Wednesday, April 2, 2008

Smokestack Injustice? Toxic Texas Smelter May Reopen

The big smokestack's red lights that flash through the night send the unmistakable message that the mothballed smelter is not dead yet. The old American Smelting and Refining Company (Asarco) copper smelter in El Paso, Texas, may have temporarily stopped spewing toxins, but it still unsettles the Paso del Norte borderlands.

Government agencies and environmental groups have blamed the 111-year- old smelter for severe air, soil and groundwater contamination. Nonetheless, on February 13, 2008 the plant was given a new lease on life when the three members of the Texas Commission on Environmental Quality (TCEQ) voted unanimously to grant Asarco a five-year air quality permit. The vote was a stinging rebuke to hundreds of border residents who had traveled to the state capital of Austin to convince TCEQ to finally shut it down.

The air permit battle is just the latest chapter in the long, controversial history of the Asarco smelter, which is currently owned by a Mexican company. Operating under a series of previous owners the plant processed lead, zinc, silver and copper between 1887 and 1999.

Built close to the banks of the Rio Grande, the smelter sits directly across from working-class neighborhoods and schools in Ciudad Juarez and less than two miles from the low-income, Latino community of Sunland Park, New Mexico. Asarco is also downhill from the University of Texas at El Paso and surrounding middle-class neighborhoods.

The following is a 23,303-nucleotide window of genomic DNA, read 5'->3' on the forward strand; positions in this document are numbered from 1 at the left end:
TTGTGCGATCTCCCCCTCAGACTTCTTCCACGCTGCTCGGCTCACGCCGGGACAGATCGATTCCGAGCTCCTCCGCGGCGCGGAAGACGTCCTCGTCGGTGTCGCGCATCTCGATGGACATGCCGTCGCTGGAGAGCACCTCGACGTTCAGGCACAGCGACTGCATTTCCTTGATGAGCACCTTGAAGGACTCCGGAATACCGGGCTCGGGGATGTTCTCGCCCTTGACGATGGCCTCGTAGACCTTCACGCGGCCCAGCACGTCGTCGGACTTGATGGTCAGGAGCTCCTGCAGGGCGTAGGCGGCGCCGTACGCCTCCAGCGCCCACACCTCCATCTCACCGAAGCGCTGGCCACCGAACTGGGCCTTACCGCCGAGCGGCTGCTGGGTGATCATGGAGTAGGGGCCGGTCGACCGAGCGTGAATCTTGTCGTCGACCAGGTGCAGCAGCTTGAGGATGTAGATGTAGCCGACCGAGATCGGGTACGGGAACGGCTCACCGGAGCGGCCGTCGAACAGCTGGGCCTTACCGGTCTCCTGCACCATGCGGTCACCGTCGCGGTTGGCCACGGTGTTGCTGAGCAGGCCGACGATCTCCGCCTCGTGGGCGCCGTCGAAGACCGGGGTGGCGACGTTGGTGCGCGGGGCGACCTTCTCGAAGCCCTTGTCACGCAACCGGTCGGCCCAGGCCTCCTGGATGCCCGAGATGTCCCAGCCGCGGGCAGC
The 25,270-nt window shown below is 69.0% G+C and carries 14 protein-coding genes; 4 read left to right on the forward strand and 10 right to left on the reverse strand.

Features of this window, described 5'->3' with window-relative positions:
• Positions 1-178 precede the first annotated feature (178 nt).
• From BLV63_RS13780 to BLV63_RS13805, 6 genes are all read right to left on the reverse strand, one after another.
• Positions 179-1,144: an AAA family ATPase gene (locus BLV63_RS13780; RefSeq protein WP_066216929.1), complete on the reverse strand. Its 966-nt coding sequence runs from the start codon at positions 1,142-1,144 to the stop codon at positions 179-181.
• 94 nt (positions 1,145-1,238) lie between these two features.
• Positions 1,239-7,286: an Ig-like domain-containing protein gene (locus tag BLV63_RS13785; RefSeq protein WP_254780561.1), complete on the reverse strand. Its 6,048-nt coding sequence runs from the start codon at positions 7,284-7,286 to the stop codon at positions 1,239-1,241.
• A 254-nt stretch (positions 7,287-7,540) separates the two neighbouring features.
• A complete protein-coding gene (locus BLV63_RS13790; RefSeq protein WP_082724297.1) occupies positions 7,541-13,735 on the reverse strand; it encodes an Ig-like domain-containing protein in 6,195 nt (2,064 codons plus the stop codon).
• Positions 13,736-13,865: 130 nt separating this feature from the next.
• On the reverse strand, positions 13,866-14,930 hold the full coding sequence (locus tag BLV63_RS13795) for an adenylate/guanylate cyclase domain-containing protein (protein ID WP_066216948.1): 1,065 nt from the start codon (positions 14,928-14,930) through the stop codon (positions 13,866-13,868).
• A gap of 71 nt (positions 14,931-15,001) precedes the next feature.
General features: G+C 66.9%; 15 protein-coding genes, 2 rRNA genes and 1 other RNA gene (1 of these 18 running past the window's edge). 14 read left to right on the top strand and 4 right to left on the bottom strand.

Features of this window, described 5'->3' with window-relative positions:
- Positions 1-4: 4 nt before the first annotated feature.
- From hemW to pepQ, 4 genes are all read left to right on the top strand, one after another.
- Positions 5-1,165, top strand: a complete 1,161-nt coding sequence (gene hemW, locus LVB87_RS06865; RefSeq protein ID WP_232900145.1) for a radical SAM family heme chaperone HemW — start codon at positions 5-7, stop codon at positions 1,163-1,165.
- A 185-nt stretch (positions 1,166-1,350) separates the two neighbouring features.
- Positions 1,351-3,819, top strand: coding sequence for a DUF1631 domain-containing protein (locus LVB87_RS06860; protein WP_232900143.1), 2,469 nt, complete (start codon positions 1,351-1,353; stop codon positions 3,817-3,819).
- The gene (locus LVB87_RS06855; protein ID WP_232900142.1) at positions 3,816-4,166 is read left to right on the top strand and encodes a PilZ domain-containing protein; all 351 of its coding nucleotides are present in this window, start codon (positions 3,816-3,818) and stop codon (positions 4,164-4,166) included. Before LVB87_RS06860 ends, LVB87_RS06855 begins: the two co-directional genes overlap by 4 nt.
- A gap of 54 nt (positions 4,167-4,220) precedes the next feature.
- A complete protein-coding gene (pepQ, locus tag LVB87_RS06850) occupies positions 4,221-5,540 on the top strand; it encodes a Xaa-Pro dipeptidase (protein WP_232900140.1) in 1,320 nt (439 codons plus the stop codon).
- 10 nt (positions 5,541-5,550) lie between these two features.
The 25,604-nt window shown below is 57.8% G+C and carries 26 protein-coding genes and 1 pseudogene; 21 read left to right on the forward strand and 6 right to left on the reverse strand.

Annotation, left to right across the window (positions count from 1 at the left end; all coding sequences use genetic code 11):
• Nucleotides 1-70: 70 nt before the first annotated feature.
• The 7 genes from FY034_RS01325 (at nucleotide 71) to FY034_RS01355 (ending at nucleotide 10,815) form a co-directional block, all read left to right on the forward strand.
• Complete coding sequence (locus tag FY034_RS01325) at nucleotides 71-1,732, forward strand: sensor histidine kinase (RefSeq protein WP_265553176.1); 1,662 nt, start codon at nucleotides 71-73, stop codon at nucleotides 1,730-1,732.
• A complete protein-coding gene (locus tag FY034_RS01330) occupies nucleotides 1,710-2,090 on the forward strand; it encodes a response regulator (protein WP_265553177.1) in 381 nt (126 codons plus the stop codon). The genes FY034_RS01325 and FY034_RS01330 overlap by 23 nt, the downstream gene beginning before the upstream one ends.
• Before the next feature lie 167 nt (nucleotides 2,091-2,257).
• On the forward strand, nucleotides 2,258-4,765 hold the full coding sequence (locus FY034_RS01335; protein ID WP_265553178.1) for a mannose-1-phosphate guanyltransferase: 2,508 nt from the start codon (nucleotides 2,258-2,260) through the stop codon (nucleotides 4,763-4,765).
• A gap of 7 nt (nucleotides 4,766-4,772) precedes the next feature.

The dispute centers around the common, if oversimplified, battle of jobs versus environment. About 100 supporters of reopening the plant turned out for the February 13 meeting wearing blue “Let's Get to Work” T-shirts. Many were former Asarco workers.

Opponents of the smelter included activists from the Association of Community Organizations for Reform Now, Sierra Club, Sunland Park Grassroots Environmental Group and Ciudad Juarez's Citizens Organized for Integral Community Development. After the TCEQ's decision was announced, protesters rallied outside the agency's Austin offices.

“I knew that they'd rule against us,” said Bill Addington, a member of the Rio Grande chapter of the Sierra Club. A long-time opponent of the reopening, he predicted a protracted struggle. “It took us eight years to stop Sierra Blanca,” he said, referring to a proposed nuclear dump.

Nonetheless, public pressure had some effect. The agency wound up granting Asarco a permit for five years instead of the normal 10-year span, and ordered the installation of four air pollution monitors near the plant..


[Source: CorpWatch - Posted by